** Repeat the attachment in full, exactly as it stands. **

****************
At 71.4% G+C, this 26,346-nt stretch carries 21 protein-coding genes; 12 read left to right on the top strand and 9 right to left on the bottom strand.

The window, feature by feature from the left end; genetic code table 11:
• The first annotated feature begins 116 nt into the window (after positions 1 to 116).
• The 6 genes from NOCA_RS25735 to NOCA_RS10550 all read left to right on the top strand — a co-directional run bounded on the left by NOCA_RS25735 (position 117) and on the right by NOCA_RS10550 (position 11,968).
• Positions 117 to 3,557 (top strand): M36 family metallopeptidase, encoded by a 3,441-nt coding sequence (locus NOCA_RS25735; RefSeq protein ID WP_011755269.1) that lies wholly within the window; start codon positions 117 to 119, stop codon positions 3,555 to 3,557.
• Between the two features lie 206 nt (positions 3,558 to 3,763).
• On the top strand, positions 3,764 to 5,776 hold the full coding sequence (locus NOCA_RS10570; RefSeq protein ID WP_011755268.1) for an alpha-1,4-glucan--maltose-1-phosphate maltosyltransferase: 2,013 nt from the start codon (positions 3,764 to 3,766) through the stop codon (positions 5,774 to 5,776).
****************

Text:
At 71.4% G+C, this 26,346-nt stretch carries 21 protein-coding genes; 12 read left to right on the top strand and 9 right to left on the bottom strand.

The window, feature by feature from the left end; genetic code table 11:
• The first annotated feature begins 116 nt into the window (after positions 1 to 116).
• The 6 genes from NOCA_RS25735 to NOCA_RS10550 all read left to right on the top strand — a co-directional run bounded on the left by NOCA_RS25735 (position 117) and on the right by NOCA_RS10550 (position 11,968).
• Positions 117 to 3,557 (top strand): M36 family metallopeptidase, encoded by a 3,441-nt coding sequence (locus NOCA_RS25735; RefSeq protein ID WP_011755269.1) that lies wholly within the window; start codon positions 117 to 119, stop codon positions 3,555 to 3,557.
• Between the two features lie 206 nt (positions 3,558 to 3,763).
• On the top strand, positions 3,764 to 5,776 hold the full coding sequence (locus NOCA_RS10570; RefSeq protein ID WP_011755268.1) for an alpha-1,4-glucan--maltose-1-phosphate maltosyltransferase: 2,013 nt from the start codon (positions 3,764 to 3,766) through the stop codon (positions 5,774 to 5,776).